Activision Wins ‘First Amendment’ Call Of Duty Lawsuit

Activision Wins ‘First Amendment’ Call Of Duty Lawsuit

In 2017, Activision was sued by General Motors over Call of Duty’s accurate depiction of Humvees. In its defence, the publisher said the vehicle’s inclusion was a “first amendment” issue, a point a federal judge agreed with today while dismissing GM’s case.

As Law360 report, U.S. District Judge George B. Daniels decided “If realism is an artistic goal, then the presence in modern warfare games of vehicles employed by actual militaries undoubtedly furthers that goal”.

“The inclusions of Humvees in the foreground or background of various scenes … are integral elements of a video game because they communicate ideas through features distinctive to the medium”.

OK, makes sense and seems fair. Now apply that same logic to a case involving sports video games.


  • The impact of this in product placement could be interesting in movie, television and film.

    For example, Apple doesn’t allow bad guys to use their products in film…but if it interferes with the artistic goal.l, cause it could spoil the twist. Hmmmm.

    • Good question, they do trademark all their logos etc, but I wonder if they still come under the same exact useage laws…

  • In its defence, the publisher said the vehicle’s inclusion was a “first amendment” issue, a point a federal judge agreed with today while dismissing GM’s case.(Disclaimer: I am not a lawyer and the following is based on collating information from reports) Unless it’s included in the account restricted link I’m not signing up just to read, it’s not actually something the judge agreed with. What the judge did agree with though is that in pure terms of trademark infringement (what the case is truly about), Activision was able to use the Humvee in its games without needing to license it.
    Where the “first amendment” part comes into it is because GM is contracted by the government to produce Humvee’s for the military but the actual claim as far as I understand it was about trademark infringment, not using its government backing to try and silence Activision. Thus Activision tried to claim First Amedment rights because of that link.

    • With stuff like this, there are always strange rules and laws that come into play. Laws most people wouldnt necessarily be aware of. Short story time.

      A couple of years back I was doing some analytical work in the ATO, where our area was doing a bunch of walkins for postcodes across the country. Basically, every retail store in a bunch of suburbs was getting asked to do a survey. So, as part of that, we got lists of every business registered for that postcode, as they should be where they said they were. Turns out plenty werent, but thats not relevant here.

      So, as part of my job, I was putting all their locations on a map to show where the hotspots were for businesses. No protected data or anything like that, just name, ABN, etc that was commonly available. That last bit became important later.

      I started out wanting to just use Google Maps, ended up keeping it totally within Government resources. A couple of offices wanted to use Google Maps anyway, after all the work had been done. Frustrating, but had to be dealt with. They had it in their head that it was easier, even though it was all laid out for them.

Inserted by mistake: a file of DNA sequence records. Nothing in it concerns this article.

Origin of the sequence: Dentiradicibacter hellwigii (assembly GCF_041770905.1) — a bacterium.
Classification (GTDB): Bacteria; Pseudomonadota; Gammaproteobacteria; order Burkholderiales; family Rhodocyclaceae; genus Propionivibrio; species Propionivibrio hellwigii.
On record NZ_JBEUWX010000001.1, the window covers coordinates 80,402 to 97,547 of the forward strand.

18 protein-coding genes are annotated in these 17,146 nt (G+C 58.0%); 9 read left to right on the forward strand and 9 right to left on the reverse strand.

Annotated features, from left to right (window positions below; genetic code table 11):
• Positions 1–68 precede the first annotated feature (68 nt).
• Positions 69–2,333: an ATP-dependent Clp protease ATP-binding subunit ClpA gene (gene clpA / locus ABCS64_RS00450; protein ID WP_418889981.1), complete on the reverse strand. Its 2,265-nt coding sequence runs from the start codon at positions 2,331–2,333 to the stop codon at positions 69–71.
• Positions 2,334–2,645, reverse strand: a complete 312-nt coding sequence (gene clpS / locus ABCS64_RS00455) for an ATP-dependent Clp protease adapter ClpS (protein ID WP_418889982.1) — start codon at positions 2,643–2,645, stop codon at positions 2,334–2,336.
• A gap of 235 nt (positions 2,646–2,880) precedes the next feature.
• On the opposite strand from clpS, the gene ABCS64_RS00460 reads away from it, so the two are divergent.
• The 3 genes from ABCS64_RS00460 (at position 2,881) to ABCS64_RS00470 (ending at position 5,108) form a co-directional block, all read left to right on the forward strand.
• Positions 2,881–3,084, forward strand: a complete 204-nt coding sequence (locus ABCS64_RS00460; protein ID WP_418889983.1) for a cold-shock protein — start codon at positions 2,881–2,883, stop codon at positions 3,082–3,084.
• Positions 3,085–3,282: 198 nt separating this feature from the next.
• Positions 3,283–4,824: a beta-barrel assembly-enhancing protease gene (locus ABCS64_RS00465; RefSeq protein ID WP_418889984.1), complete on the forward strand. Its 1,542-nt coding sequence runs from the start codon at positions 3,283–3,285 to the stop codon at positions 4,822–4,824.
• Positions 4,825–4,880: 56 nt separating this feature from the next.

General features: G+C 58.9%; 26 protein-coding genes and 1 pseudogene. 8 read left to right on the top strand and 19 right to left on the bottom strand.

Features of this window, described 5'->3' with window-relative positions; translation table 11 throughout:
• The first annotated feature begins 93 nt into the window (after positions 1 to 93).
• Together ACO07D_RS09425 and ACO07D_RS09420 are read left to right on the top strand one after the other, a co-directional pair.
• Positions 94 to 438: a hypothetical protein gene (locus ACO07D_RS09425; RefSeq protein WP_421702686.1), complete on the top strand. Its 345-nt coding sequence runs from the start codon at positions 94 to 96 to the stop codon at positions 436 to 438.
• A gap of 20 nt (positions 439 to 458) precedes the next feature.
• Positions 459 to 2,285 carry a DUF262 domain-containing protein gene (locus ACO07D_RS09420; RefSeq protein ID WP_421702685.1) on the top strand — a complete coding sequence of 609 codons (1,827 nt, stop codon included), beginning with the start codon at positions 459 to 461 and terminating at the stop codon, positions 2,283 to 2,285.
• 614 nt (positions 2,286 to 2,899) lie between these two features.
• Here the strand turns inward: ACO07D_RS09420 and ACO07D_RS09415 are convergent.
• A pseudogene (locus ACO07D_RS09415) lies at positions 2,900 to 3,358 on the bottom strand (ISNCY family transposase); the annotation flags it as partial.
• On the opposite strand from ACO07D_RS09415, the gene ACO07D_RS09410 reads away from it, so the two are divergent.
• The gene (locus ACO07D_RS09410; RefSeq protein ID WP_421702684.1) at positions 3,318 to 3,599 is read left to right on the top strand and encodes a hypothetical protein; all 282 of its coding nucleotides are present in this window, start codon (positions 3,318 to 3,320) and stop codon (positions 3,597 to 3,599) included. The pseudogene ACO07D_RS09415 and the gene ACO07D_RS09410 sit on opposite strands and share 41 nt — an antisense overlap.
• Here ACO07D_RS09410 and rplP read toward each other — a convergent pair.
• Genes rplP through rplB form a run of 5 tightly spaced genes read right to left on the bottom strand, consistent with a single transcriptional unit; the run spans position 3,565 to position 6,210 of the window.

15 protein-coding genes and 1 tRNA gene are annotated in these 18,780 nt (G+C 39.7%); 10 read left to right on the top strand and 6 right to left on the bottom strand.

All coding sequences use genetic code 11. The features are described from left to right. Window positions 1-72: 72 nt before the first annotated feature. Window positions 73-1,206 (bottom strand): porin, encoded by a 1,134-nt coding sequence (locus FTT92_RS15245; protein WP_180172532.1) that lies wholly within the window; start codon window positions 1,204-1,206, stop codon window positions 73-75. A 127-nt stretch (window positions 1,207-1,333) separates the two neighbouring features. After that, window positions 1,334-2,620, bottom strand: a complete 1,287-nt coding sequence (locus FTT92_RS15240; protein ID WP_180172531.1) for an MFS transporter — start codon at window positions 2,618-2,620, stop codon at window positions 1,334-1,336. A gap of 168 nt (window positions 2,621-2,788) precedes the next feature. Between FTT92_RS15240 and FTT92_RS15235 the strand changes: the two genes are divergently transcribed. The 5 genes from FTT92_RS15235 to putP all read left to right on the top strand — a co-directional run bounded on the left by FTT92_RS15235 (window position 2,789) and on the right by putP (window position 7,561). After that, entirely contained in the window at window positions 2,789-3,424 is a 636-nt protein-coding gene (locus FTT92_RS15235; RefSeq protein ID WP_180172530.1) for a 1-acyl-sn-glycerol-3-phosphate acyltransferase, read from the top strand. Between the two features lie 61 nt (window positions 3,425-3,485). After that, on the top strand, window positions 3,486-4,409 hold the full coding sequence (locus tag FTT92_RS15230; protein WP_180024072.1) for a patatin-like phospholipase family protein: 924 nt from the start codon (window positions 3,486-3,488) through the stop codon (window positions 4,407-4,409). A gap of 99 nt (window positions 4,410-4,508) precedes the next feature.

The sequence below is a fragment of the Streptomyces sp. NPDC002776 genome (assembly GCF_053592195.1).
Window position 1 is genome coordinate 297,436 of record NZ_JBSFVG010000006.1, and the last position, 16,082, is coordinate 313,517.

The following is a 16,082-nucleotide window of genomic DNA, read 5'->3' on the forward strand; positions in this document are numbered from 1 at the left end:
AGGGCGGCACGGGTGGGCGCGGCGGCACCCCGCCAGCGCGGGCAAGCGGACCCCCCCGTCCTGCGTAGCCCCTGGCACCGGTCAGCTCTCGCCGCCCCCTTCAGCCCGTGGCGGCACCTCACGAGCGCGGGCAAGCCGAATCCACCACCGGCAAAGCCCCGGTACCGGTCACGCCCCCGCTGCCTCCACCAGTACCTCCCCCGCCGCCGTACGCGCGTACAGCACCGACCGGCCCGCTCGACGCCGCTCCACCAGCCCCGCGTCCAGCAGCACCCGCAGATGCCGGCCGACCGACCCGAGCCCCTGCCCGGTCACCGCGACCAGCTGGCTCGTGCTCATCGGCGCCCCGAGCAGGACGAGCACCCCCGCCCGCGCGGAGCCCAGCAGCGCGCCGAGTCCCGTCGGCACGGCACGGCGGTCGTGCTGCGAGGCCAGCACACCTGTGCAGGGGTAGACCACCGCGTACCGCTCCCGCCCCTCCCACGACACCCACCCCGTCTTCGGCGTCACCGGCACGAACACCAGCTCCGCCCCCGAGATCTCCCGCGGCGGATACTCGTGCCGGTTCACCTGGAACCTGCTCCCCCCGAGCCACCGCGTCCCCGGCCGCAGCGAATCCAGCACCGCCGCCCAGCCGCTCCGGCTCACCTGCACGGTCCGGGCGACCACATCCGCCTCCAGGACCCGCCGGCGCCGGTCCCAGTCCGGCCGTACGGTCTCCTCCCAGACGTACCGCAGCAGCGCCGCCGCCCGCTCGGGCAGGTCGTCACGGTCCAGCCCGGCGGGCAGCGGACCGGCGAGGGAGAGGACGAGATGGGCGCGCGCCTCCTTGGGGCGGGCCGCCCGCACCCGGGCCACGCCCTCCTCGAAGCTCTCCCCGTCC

Ended up going through Legals to explain why we couldnt use Google. Basically, by collating the data into one list, even though it had no protected information, it became protected. Which meant we couldnt use Google, because by using Google we were putting that collated info into their databases, and out of our control. Big privacy breach right there, which this office didnt accept because they couldnt get past the base data being non-sensitive.

      The argument went back and forth with this office for weeks before Legal finally said “you’ve been told you’d be breaking the law, do whatever you want knowing that” and they shut up. But lessons were learned. Basic information changed for simple reasons into something more significant.

      This seems something akin to that, though maybe the opposite way. By outsourcing their product, the copyright issue took on a different meaning to what it normally would be. Put the Humvee into a racing game, the rights would still be there, but use it in a different context, ie military, its no longer presented as a vehicle, but as a war asset. Who’s rights might transfer to the DoD and override GM’s. Or something like that.

      That wont be perfectly correct, but something along those lines will be the reason behind this decision. DoD’s position overriding GM’s, where First Amendment rights carry more weight.

  • That and the fact you don’t need a licence to portray a hummer in ANY other artistic medium.
    Not in movies, not in cartoons, not in comics not in documentaries. Things like movies are often propositioned by automotive industries (they pay them for product placement and supply the products) because they see it as free advertising.
    Now why should this not be the case in games. The fact the case was dismissed shows that the judge thought it had absolutely no legal bearing in the first place. (Just like the Pinkerton one for Red dead redemption 2)

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